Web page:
The thermodynamic states of the primary air and secondary air during their passage 40 through the evaporative cooler 32 are depicted in FIG. 6. The horizontal axis of the psychrometric chart represents the dry bulb temperature Tdb of the moist air with Tdpi representing the dew point temperature of the air corresponding to the absolute humidity of the incoming primary air, Tpeco representing the dry bulb temperature of the primary air leaving the evaporative cooler 32, Tso, representing the dry bulb temperature of the secondary air leaving the evaporative cooler 32 and Ti representing the dry bulb temperature of the incoming primary air into the evaporative cooler 32. The vertical axis of the psychrometric chart represents the absolute humidity ω of the moist air with ωi representing the absolute humidity of the incoming moist air into the evaporative cooler 32 and ωso representing the absolute humidity of the secondary air leaving the evaporative cooler 32. The curved lines are parameterized by the relative humidity Φ with Φ=1 representing the saturated air, Φso representing the relative humidity of the secondary air as it leaves the evaporative cooler 32, Φpeco representing the relative humidity of the primary air leaving the evaporative cooler 32, and Φi representing the relative humidity of the incoming air into the evaporative cooler 32.

It is clear from FIG. 6 that the absolute humidity ωpeco of the primary air as it leaves the evaporative cooler 32 is the same as the absolute humidity ωi of the incoming air since there is no water vapor generated in the dry channels of the evaporative cooler 32. However, the relative humidity Φpeco of the primary air as it leaves the evaporative cooler 32 is greater than the relative humidity Φi of the incoming air. Depending on the size of the evaporative cooler 32, the primary air leaving the evaporative cooler 32 can become saturated with water vapor, i.e., Φpeco→1 due to drop in the dry bulb temperature at fixed absolute humidity. As regards the dry bulb temperature Tpeco of the primary air, it drops below the incoming air dry bulb temperature Ti due to sensible heat transfer at the channel walls cooled by the vaporizing liquid water on the opposite side of the walls forming the wet channels, i.e., Tpeco<Ti. Depending on the size of the evaporative cooler 32 the dry bulb temperature of the primary air can approach the dew point temperature corresponding to initial conditions of the incoming air, i. e., Tpeco→Tdpi.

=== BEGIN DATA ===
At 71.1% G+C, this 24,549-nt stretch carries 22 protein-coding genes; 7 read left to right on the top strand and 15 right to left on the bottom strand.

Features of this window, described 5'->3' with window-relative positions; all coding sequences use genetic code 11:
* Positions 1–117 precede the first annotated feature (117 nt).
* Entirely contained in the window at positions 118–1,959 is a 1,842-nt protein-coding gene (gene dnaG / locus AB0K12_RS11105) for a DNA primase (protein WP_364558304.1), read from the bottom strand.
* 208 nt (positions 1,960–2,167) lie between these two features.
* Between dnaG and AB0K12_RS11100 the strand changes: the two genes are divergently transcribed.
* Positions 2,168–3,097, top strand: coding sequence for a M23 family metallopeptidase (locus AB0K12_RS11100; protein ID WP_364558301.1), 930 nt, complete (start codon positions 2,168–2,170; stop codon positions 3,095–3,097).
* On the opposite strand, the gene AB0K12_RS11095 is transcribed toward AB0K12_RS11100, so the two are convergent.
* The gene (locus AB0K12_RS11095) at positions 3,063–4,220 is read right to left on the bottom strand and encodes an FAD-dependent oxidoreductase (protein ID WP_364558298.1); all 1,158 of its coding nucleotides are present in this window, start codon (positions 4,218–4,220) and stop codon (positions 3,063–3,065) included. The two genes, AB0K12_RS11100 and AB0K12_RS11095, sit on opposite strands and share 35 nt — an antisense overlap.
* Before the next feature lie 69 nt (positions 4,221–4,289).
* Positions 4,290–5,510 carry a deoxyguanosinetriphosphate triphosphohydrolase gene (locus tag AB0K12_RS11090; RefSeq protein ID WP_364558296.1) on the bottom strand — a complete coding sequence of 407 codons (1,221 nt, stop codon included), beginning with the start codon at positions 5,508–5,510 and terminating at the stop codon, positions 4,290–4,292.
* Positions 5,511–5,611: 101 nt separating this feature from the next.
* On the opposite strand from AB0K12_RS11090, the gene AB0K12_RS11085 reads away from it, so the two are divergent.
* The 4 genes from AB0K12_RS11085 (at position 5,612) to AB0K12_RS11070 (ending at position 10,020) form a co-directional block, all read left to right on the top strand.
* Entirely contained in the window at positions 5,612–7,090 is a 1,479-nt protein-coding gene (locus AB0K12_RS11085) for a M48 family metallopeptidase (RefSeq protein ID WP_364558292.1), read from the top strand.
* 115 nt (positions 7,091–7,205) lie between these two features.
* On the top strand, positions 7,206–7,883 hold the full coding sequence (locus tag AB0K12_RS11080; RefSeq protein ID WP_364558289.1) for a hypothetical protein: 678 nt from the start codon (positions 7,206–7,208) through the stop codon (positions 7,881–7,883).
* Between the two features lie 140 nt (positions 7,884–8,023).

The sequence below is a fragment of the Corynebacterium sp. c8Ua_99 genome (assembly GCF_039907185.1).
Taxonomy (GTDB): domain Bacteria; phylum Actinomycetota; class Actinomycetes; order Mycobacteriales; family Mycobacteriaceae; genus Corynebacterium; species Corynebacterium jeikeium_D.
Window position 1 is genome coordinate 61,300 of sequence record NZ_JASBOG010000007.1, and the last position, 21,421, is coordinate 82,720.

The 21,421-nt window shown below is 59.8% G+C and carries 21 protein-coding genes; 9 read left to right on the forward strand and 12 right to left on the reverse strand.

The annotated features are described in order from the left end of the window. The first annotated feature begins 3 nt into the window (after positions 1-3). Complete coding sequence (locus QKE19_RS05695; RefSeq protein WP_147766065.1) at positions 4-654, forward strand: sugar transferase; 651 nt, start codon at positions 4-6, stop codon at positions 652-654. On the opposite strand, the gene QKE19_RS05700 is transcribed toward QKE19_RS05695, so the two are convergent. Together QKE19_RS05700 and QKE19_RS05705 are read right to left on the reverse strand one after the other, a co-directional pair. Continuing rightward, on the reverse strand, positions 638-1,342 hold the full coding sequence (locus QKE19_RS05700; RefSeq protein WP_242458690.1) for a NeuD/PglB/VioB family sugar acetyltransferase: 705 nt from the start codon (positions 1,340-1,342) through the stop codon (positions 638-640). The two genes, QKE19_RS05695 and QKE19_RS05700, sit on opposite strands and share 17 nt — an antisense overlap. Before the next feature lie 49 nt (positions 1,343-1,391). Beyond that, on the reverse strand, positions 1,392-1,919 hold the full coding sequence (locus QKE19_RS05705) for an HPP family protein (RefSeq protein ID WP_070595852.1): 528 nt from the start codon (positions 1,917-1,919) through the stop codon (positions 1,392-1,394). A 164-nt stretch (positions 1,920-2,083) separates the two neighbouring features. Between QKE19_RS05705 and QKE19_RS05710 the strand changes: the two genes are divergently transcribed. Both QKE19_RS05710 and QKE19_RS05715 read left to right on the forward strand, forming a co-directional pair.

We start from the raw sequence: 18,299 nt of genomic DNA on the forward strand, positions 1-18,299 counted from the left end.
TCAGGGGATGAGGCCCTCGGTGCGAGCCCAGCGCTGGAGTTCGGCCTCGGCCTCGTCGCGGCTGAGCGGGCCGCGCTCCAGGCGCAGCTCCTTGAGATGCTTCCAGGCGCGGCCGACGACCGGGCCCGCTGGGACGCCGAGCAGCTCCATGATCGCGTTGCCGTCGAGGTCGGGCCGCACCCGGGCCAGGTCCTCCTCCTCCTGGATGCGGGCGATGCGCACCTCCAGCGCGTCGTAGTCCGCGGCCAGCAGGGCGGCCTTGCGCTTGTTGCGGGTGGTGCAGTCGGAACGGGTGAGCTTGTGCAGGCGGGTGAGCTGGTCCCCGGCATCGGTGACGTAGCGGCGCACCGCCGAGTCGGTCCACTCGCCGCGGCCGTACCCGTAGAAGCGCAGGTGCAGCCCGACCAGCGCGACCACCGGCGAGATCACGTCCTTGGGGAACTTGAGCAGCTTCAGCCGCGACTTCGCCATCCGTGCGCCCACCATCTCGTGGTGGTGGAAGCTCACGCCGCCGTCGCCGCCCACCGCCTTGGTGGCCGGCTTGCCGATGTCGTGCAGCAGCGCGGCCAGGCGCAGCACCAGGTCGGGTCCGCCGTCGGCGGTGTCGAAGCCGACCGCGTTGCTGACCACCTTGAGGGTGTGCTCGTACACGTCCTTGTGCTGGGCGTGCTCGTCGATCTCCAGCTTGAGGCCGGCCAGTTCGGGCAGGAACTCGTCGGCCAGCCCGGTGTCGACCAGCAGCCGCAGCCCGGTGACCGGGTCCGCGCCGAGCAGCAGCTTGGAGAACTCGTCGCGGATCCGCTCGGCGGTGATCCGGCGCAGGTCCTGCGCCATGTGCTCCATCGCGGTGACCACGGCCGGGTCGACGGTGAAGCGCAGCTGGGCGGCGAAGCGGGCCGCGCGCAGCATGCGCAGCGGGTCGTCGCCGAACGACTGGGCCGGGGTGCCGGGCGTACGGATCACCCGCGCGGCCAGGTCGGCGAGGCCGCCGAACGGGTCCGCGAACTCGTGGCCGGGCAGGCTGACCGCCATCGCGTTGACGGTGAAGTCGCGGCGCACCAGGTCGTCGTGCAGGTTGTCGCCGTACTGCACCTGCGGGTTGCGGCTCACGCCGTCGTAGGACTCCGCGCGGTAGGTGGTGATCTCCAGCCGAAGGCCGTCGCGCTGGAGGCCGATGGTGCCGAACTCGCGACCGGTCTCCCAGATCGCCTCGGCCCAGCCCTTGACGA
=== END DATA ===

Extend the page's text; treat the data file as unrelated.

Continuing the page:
It is also clear from FIG. 6 that the absolute humidity ωso of the secondary air as it leaves the evaporative cooler 32 is greater than the absolute humidity ωi of the incoming air due to water vapor generated in the wet channels of the evaporative cooler 32. However, the relative humidity Φso of the secondary air as it leaves the evaporative cooler 32 is greater than the relative humidity Φi of the incoming air. Depending on the size of the evaporative cooler 32, the secondary air leaving the evaporative cooler 32 can become saturated with water vapor, i.e., Φso→1 due to moisture absorption at fixed dry bulb temperature. As regards the dry bulb temperature Tso of the secondary air, it remains unchanged at the level of the dry bulb temperature of the incoming air Ti, i.e., Tso=Ti.